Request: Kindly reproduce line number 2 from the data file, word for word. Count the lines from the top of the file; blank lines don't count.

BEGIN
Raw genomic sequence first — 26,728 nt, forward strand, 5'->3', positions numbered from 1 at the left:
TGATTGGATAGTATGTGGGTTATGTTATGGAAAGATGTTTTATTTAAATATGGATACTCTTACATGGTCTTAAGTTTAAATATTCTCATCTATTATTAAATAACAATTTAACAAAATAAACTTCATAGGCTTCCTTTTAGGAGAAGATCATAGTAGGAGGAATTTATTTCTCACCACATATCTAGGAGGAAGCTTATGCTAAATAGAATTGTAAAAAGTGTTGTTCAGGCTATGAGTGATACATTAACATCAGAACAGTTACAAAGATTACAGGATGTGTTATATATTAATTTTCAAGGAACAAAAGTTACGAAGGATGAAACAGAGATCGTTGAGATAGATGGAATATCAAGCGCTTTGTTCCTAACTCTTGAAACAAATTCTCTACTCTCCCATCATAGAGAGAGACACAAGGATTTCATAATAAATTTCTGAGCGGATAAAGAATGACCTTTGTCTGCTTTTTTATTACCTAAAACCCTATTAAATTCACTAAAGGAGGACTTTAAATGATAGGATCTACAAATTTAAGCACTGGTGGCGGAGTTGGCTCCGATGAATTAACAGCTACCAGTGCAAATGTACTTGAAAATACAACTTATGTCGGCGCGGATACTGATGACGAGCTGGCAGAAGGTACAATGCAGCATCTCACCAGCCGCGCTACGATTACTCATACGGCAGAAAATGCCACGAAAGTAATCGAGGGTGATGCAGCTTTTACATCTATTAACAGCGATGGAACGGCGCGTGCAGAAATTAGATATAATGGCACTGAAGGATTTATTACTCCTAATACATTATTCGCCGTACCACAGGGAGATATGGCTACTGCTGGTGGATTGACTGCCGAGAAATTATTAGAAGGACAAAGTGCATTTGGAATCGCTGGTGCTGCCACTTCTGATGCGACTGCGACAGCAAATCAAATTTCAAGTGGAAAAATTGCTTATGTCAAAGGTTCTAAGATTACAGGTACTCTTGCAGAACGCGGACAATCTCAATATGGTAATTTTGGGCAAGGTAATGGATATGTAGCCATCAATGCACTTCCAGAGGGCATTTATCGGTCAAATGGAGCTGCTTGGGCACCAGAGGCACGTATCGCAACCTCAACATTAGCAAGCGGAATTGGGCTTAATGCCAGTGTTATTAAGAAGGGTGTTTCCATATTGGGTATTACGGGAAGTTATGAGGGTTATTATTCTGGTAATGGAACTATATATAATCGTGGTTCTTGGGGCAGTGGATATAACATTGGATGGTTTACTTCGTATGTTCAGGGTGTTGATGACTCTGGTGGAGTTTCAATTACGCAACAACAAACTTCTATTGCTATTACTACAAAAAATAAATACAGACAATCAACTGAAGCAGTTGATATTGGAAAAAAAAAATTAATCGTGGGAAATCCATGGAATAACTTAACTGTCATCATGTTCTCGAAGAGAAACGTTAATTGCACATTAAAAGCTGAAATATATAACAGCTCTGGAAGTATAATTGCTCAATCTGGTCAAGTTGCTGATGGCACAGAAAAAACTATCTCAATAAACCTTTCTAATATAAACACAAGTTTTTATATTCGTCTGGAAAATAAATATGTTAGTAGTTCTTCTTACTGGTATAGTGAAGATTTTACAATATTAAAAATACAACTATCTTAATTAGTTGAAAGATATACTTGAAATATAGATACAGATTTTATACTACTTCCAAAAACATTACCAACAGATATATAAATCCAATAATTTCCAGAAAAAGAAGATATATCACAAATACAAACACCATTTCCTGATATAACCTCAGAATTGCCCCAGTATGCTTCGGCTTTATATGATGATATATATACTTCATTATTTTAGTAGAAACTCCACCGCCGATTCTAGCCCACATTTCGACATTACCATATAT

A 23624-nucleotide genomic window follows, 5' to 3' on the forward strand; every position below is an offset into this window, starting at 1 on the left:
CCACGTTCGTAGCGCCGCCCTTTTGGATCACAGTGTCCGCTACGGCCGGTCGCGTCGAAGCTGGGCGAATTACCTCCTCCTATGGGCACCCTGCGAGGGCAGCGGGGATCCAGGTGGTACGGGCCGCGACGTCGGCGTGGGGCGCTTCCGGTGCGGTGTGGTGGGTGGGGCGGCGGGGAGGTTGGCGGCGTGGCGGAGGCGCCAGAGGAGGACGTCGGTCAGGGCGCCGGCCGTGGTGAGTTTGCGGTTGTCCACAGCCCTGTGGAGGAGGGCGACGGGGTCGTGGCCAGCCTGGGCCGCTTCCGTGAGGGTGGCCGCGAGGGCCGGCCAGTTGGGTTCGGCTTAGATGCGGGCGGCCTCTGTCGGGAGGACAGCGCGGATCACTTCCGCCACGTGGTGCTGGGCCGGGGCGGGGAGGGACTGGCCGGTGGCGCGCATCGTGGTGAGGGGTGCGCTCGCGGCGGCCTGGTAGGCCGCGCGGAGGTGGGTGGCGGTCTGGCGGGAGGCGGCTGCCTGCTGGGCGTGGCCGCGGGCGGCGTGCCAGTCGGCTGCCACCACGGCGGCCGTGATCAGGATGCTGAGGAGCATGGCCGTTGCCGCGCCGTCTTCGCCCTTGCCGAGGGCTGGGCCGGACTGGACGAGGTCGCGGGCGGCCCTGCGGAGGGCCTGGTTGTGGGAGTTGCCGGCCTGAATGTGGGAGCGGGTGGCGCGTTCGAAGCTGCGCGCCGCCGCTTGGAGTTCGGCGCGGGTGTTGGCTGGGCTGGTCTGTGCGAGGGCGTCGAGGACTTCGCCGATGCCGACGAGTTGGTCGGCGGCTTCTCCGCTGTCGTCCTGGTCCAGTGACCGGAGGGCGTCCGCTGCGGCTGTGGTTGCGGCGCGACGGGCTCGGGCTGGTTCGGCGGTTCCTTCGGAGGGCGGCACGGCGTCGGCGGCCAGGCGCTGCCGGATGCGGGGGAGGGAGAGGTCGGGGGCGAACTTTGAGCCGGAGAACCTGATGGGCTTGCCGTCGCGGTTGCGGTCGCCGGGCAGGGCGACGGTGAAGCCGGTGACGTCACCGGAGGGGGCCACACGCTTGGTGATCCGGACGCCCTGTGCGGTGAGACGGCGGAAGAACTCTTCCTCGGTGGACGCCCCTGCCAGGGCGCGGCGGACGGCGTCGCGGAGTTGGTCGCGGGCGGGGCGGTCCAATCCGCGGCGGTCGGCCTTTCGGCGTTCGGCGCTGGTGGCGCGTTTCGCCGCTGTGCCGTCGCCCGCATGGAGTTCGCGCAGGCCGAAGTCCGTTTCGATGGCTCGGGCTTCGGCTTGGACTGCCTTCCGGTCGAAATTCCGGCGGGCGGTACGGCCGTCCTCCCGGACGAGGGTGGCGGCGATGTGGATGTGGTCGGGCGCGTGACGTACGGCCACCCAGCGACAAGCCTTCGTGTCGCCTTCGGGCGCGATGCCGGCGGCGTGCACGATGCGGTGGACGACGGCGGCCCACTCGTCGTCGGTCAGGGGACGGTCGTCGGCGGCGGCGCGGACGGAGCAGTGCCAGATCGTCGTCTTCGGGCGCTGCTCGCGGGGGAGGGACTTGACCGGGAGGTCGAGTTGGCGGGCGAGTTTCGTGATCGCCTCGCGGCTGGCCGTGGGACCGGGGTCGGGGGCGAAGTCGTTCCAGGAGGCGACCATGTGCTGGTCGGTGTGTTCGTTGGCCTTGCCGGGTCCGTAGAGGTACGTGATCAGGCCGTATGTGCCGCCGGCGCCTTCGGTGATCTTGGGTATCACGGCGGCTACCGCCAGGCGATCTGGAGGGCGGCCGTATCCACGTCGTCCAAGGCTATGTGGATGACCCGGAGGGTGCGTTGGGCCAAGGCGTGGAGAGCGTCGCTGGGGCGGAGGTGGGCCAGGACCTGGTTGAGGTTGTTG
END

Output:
TGATTGGATAGTATGTGGGTTATGTTATGGAAAGATGTTTTATTTAAATATGGATACTCTTACATGGTCTTAAGTTTAAATATTCTCATCTATTATTAAATAACAATTTAACAAAATAAACTTCATAGGCTTCCTTTTAGGAGAAGATCATAGTAGGAGGAATTTATTTCTCACCACATATCTAGGAGGAAGCTTATGCTAAATAGAATTGTAAAAAGTGTTGTTCAGGCTATGAGTGATACATTAACATCAGAACAGTTACAAAGATTACAGGATGTGTTATATATTAATTTTCAAGGAACAAAAGTTACGAAGGATGAAACAGAGATCGTTGAGATAGATGGAATATCAAGCGCTTTGTTCCTAACTCTTGAAACAAATTCTCTACTCTCCCATCATAGAGAGAGACACAAGGATTTCATAATAAATTTCTGAGCGGATAAAGAATGACCTTTGTCTGCTTTTTTATTACCTAAAACCCTATTAAATTCACTAAAGGAGGACTTTAAATGATAGGATCTACAAATTTAAGCACTGGTGGCGGAGTTGGCTCCGATGAATTAACAGCTACCAGTGCAAATGTACTTGAAAATACAACTTATGTCGGCGCGGATACTGATGACGAGCTGGCAGAAGGTACAATGCAGCATCTCACCAGCCGCGCTACGATTACTCATACGGCAGAAAATGCCACGAAAGTAATCGAGGGTGATGCAGCTTTTACATCTATTAACAGCGATGGAACGGCGCGTGCAGAAATTAGATATAATGGCACTGAAGGATTTATTACTCCTAATACATTATTCGCCGTACCACAGGGAGATATGGCTACTGCTGGTGGATTGACTGCCGAGAAATTATTAGAAGGACAAAGTGCATTTGGAATCGCTGGTGCTGCCACTTCTGATGCGACTGCGACAGCAAATCAAATTTCAAGTGGAAAAATTGCTTATGTCAAAGGTTCTAAGATTACAGGTACTCTTGCAGAACGCGGACAATCTCAATATGGTAATTTTGGGCAAGGTAATGGATATGTAGCCATCAATGCACTTCCAGAGGGCATTTATCGGTCAAATGGAGCTGCTTGGGCACCAGAGGCACGTATCGCAACCTCAACATTAGCAAGCGGAATTGGGCTTAATGCCAGTGTTATTAAGAAGGGTGTTTCCATATTGGGTATTACGGGAAGTTATGAGGGTTATTATTCTGGTAATGGAACTATATATAATCGTGGTTCTTGGGGCAGTGGATATAACATTGGATGGTTTACTTCGTATGTTCAGGGTGTTGATGACTCTGGTGGAGTTTCAATTACGCAACAACAAACTTCTATTGCTATTACTACAAAAAATAAATACAGACAATCAACTGAAGCAGTTGATATTGGAAAAAAAAAATTAATCGTGGGAAATCCATGGAATAACTTAACTGTCATCATGTTCTCGAAGAGAAACGTTAATTGCACATTAAAAGCTGAAATATATAACAGCTCTGGAAGTATAATTGCTCAATCTGGTCAAGTTGCTGATGGCACAGAAAAAACTATCTCAATAAACCTTTCTAATATAAACACAAGTTTTTATATTCGTCTGGAAAATAAATATGTTAGTAGTTCTTCTTACTGGTATAGTGAAGATTTTACAATATTAAAAATACAACTATCTTAATTAGTTGAAAGATATACTTGAAATATAGATACAGATTTTATACTACTTCCAAAAACATTACCAACAGATATATAAATCCAATAATTTCCAGAAAAAGAAGATATATCACAAATACAAACACCATTTCCTGATATAACCTCAGAATTGCCCCAGTATGCTTCGGCTTTATATGATGATATATATACTTCATTATTTTAGTAGAAACTCCACCGCCGATTCTAGCCCACATTTCGACATTACCATATAT